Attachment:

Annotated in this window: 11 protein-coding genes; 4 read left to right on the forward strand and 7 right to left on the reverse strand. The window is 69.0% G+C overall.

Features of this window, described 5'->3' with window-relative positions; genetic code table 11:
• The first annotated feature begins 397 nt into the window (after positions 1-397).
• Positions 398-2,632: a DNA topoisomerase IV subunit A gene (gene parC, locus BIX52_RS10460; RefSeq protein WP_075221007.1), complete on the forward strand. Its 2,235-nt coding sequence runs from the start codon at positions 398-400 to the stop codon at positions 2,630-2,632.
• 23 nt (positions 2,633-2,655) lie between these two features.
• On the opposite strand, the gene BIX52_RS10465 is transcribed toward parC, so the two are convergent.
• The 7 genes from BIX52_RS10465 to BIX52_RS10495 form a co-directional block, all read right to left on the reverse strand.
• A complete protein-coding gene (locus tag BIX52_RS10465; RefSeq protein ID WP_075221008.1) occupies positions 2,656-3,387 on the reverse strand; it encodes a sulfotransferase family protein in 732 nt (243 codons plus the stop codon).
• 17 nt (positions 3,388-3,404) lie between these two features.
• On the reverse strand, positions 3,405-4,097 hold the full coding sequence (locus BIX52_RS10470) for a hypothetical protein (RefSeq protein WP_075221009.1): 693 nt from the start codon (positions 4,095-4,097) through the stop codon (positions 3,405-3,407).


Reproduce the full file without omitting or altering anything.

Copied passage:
Annotated in this window: 11 protein-coding genes; 4 read left to right on the forward strand and 7 right to left on the reverse strand. The window is 69.0% G+C overall.

Features of this window, described 5'->3' with window-relative positions; genetic code table 11:
• The first annotated feature begins 397 nt into the window (after positions 1-397).
• Positions 398-2,632: a DNA topoisomerase IV subunit A gene (gene parC, locus BIX52_RS10460; RefSeq protein WP_075221007.1), complete on the forward strand. Its 2,235-nt coding sequence runs from the start codon at positions 398-400 to the stop codon at positions 2,630-2,632.
• 23 nt (positions 2,633-2,655) lie between these two features.
• On the opposite strand, the gene BIX52_RS10465 is transcribed toward parC, so the two are convergent.
• The 7 genes from BIX52_RS10465 to BIX52_RS10495 form a co-directional block, all read right to left on the reverse strand.
• A complete protein-coding gene (locus tag BIX52_RS10465; RefSeq protein ID WP_075221008.1) occupies positions 2,656-3,387 on the reverse strand; it encodes a sulfotransferase family protein in 732 nt (243 codons plus the stop codon).
• 17 nt (positions 3,388-3,404) lie between these two features.
• On the reverse strand, positions 3,405-4,097 hold the full coding sequence (locus BIX52_RS10470) for a hypothetical protein (RefSeq protein WP_075221009.1): 693 nt from the start codon (positions 4,095-4,097) through the stop codon (positions 3,405-3,407).